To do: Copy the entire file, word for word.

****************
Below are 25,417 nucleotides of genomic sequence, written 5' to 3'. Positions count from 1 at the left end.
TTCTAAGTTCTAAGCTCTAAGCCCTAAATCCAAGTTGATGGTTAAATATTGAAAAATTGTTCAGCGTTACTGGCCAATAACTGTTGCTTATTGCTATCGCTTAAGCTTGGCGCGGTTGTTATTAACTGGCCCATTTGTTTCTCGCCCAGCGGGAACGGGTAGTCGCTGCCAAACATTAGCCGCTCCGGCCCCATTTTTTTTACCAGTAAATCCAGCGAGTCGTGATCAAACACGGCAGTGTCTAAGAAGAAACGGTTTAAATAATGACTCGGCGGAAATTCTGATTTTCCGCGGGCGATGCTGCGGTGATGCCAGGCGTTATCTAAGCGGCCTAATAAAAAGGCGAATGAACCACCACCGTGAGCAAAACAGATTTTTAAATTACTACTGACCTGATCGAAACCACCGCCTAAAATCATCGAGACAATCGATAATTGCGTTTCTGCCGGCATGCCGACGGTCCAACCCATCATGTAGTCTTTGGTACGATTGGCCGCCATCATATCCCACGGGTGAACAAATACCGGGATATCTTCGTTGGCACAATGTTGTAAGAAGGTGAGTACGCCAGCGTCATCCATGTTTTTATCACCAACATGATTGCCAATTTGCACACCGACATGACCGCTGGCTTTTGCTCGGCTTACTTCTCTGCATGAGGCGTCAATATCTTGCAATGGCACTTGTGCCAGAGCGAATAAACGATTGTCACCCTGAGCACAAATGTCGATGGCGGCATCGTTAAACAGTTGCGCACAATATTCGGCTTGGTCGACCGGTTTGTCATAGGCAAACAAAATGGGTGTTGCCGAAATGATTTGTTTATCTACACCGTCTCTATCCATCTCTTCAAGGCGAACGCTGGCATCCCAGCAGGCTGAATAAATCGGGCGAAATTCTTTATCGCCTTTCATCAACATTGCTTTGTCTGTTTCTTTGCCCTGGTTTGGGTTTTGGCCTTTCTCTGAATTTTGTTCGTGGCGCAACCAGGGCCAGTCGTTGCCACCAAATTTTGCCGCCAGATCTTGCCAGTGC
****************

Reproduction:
Below are 25,417 nucleotides of genomic sequence, written 5' to 3'. Positions count from 1 at the left end.
TTCTAAGTTCTAAGCTCTAAGCCCTAAATCCAAGTTGATGGTTAAATATTGAAAAATTGTTCAGCGTTACTGGCCAATAACTGTTGCTTATTGCTATCGCTTAAGCTTGGCGCGGTTGTTATTAACTGGCCCATTTGTTTCTCGCCCAGCGGGAACGGGTAGTCGCTGCCAAACATTAGCCGCTCCGGCCCCATTTTTTTTACCAGTAAATCCAGCGAGTCGTGATCAAACACGGCAGTGTCTAAGAAGAAACGGTTTAAATAATGACTCGGCGGAAATTCTGATTTTCCGCGGGCGATGCTGCGGTGATGCCAGGCGTTATCTAAGCGGCCTAATAAAAAGGCGAATGAACCACCACCGTGAGCAAAACAGATTTTTAAATTACTACTGACCTGATCGAAACCACCGCCTAAAATCATCGAGACAATCGATAATTGCGTTTCTGCCGGCATGCCGACGGTCCAACCCATCATGTAGTCTTTGGTACGATTGGCCGCCATCATATCCCACGGGTGAACAAATACCGGGATATCTTCGTTGGCACAATGTTGTAAGAAGGTGAGTACGCCAGCGTCATCCATGTTTTTATCACCAACATGATTGCCAATTTGCACACCGACATGACCGCTGGCTTTTGCTCGGCTTACTTCTCTGCATGAGGCGTCAATATCTTGCAATGGCACTTGTGCCAGAGCGAATAAACGATTGTCACCCTGAGCACAAATGTCGATGGCGGCATCGTTAAACAGTTGCGCACAATATTCGGCTTGGTCGACCGGTTTGTCATAGGCAAACAAAATGGGTGTTGCCGAAATGATTTGTTTATCTACACCGTCTCTATCCATCTCTTCAAGGCGAACGCTGGCATCCCAGCAGGCTGAATAAATCGGGCGAAATTCTTTATCGCCTTTCATCAACATTGCTTTGTCTGTTTCTTTGCCCTGGTTTGGGTTTTGGCCTTTCTCTGAATTTTGTTCGTGGCGCAACCAGGGCCAGTCGTTGCCACCAAATTTTGCCGCCAGATCTTGCCAGTGC